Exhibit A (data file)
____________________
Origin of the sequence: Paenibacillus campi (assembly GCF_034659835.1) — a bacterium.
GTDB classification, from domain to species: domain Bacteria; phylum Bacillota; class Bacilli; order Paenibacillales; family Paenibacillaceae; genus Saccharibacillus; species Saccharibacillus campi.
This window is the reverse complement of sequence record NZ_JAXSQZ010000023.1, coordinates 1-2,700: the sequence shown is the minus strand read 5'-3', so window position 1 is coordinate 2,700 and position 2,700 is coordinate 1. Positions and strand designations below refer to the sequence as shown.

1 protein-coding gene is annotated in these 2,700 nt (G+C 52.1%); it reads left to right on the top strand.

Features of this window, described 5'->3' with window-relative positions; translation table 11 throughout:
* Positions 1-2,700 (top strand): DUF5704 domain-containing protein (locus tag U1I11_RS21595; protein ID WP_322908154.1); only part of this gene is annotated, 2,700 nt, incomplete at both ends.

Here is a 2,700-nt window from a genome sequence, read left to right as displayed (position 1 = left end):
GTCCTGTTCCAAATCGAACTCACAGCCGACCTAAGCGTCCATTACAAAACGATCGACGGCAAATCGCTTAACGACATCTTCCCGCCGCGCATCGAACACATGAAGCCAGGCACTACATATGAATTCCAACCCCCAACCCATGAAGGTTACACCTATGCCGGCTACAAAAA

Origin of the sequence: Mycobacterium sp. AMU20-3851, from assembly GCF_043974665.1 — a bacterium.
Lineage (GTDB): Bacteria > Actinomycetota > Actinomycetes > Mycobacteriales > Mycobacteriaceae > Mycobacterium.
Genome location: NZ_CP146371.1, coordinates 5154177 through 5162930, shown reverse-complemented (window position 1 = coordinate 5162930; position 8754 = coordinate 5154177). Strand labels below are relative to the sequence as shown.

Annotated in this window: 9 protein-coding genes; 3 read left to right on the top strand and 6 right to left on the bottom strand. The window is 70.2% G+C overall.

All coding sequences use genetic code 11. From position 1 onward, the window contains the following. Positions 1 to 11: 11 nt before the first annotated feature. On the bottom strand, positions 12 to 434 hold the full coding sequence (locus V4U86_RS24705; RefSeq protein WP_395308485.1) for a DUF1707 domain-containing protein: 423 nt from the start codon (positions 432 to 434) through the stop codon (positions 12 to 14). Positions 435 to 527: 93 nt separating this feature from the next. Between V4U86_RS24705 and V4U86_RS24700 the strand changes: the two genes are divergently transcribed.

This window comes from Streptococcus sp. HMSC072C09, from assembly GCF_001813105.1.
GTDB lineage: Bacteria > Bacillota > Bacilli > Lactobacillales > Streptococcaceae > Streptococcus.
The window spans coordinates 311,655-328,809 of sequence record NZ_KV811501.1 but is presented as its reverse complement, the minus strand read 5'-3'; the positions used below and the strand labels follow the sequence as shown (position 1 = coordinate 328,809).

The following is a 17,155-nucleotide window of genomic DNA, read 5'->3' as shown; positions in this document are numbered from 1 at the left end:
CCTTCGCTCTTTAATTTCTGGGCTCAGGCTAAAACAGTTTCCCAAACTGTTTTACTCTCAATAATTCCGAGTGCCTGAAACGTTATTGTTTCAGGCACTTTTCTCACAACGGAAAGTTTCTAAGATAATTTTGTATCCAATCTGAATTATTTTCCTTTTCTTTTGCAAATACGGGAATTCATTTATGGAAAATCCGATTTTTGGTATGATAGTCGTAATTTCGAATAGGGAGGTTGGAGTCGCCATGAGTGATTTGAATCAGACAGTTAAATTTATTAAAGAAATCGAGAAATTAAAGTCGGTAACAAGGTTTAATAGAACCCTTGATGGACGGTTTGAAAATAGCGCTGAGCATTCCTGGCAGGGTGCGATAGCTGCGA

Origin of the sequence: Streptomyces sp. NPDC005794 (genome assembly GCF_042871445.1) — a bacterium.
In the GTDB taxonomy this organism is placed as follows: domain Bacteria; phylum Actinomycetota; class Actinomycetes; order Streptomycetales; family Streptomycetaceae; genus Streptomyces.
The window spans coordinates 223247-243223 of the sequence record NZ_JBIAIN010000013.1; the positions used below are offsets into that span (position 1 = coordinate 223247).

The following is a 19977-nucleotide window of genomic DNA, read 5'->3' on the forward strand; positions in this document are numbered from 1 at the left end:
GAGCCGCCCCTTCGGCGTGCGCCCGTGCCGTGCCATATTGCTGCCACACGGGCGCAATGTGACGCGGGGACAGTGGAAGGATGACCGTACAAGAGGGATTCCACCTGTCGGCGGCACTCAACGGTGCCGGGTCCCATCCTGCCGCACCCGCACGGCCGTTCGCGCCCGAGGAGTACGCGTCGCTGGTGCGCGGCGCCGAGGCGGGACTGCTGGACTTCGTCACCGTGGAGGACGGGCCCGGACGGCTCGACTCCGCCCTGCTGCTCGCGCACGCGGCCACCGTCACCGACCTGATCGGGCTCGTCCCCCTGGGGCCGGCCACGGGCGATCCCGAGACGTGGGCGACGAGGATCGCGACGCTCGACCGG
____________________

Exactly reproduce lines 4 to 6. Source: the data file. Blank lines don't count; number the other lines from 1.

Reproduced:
1 protein-coding gene is annotated in these 2,700 nt (G+C 52.1%); it reads left to right on the top strand.

Features of this window, described 5'->3' with window-relative positions; translation table 11 throughout:
* Positions 1-2,700 (top strand): DUF5704 domain-containing protein (locus tag U1I11_RS21595; protein ID WP_322908154.1); only part of this gene is annotated, 2,700 nt, incomplete at both ends.